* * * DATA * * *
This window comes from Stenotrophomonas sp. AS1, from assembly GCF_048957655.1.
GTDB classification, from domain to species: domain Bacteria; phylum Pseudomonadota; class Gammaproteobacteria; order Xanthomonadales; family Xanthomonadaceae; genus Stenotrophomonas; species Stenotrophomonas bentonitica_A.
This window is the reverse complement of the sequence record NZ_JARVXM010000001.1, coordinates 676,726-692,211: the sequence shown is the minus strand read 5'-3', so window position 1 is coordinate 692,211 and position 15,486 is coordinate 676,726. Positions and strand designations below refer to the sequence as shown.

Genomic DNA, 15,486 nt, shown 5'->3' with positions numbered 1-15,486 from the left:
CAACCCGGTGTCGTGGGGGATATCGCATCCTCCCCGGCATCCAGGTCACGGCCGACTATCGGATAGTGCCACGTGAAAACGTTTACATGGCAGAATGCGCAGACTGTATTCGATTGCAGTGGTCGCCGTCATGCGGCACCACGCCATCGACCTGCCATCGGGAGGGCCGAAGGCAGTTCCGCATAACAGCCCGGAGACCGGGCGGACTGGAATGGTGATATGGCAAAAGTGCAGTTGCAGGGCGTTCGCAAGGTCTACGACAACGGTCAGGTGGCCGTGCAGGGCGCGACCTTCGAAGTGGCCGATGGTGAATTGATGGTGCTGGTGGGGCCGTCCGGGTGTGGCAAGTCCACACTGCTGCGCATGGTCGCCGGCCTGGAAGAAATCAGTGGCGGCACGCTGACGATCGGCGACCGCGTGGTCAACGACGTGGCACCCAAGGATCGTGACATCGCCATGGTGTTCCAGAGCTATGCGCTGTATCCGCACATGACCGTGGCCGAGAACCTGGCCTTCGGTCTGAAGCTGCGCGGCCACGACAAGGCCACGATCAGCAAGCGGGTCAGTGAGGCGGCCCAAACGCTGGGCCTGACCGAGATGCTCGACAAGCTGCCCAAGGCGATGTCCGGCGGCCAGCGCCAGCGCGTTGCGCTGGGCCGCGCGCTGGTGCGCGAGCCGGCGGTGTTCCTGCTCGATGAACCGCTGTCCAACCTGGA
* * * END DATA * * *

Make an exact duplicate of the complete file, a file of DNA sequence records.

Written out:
This window comes from Stenotrophomonas sp. AS1, from assembly GCF_048957655.1.
GTDB classification, from domain to species: domain Bacteria; phylum Pseudomonadota; class Gammaproteobacteria; order Xanthomonadales; family Xanthomonadaceae; genus Stenotrophomonas; species Stenotrophomonas bentonitica_A.
This window is the reverse complement of the sequence record NZ_JARVXM010000001.1, coordinates 676,726-692,211: the sequence shown is the minus strand read 5'-3', so window position 1 is coordinate 692,211 and position 15,486 is coordinate 676,726. Positions and strand designations below refer to the sequence as shown.

Genomic DNA, 15,486 nt, shown 5'->3' with positions numbered 1-15,486 from the left:
CAACCCGGTGTCGTGGGGGATATCGCATCCTCCCCGGCATCCAGGTCACGGCCGACTATCGGATAGTGCCACGTGAAAACGTTTACATGGCAGAATGCGCAGACTGTATTCGATTGCAGTGGTCGCCGTCATGCGGCACCACGCCATCGACCTGCCATCGGGAGGGCCGAAGGCAGTTCCGCATAACAGCCCGGAGACCGGGCGGACTGGAATGGTGATATGGCAAAAGTGCAGTTGCAGGGCGTTCGCAAGGTCTACGACAACGGTCAGGTGGCCGTGCAGGGCGCGACCTTCGAAGTGGCCGATGGTGAATTGATGGTGCTGGTGGGGCCGTCCGGGTGTGGCAAGTCCACACTGCTGCGCATGGTCGCCGGCCTGGAAGAAATCAGTGGCGGCACGCTGACGATCGGCGACCGCGTGGTCAACGACGTGGCACCCAAGGATCGTGACATCGCCATGGTGTTCCAGAGCTATGCGCTGTATCCGCACATGACCGTGGCCGAGAACCTGGCCTTCGGTCTGAAGCTGCGCGGCCACGACAAGGCCACGATCAGCAAGCGGGTCAGTGAGGCGGCCCAAACGCTGGGCCTGACCGAGATGCTCGACAAGCTGCCCAAGGCGATGTCCGGCGGCCAGCGCCAGCGCGTTGCGCTGGGCCGCGCGCTGGTGCGCGAGCCGGCGGTGTTCCTGCTCGATGAACCGCTGTCCAACCTGGA